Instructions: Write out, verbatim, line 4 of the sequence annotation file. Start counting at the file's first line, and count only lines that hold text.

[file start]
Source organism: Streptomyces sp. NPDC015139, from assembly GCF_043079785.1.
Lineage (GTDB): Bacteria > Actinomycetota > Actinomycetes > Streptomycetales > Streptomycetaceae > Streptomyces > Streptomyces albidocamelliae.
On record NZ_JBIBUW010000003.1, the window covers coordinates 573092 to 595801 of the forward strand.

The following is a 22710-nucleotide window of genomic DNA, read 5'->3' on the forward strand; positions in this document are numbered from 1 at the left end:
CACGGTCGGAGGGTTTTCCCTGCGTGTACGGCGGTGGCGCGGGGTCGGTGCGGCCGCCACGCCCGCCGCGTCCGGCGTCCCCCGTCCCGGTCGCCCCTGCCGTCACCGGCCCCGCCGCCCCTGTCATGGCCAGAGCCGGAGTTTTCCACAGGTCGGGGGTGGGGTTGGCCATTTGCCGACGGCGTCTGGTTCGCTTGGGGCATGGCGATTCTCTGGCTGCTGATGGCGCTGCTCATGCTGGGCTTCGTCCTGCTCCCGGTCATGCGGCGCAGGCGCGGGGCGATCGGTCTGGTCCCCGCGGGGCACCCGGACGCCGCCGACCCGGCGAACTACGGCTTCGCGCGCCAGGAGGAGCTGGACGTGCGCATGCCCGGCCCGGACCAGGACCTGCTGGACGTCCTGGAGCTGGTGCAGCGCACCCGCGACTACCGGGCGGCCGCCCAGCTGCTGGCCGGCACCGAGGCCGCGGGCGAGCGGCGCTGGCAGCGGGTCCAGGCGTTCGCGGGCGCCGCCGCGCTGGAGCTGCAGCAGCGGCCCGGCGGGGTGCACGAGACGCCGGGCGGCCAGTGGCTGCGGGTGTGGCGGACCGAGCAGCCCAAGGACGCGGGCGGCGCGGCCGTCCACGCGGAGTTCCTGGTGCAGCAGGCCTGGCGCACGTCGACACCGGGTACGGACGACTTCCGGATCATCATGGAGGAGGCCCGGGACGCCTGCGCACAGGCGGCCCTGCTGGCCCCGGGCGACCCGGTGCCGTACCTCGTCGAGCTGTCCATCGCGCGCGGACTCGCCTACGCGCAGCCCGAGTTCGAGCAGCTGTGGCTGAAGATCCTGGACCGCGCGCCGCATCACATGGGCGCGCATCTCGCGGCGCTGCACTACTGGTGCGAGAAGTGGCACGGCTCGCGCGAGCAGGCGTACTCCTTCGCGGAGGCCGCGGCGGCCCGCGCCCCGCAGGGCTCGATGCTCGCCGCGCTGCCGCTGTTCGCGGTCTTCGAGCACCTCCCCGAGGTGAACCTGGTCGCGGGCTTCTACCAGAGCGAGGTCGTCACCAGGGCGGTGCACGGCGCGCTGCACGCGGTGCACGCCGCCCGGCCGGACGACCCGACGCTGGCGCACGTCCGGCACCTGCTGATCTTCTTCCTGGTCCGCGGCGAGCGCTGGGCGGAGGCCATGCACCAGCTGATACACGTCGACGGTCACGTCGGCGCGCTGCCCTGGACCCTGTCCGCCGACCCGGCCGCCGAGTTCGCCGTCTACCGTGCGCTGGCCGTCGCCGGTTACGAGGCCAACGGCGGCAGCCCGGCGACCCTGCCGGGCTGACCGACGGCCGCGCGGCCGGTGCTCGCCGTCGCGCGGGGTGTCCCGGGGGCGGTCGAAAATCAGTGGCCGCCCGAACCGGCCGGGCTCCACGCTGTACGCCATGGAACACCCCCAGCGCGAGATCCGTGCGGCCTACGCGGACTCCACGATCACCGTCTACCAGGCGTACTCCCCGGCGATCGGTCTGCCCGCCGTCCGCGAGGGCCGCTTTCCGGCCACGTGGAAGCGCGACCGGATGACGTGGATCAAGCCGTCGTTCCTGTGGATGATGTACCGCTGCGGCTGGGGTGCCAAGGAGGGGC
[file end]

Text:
The following is a 22710-nucleotide window of genomic DNA, read 5'->3' on the forward strand; positions in this document are numbered from 1 at the left end: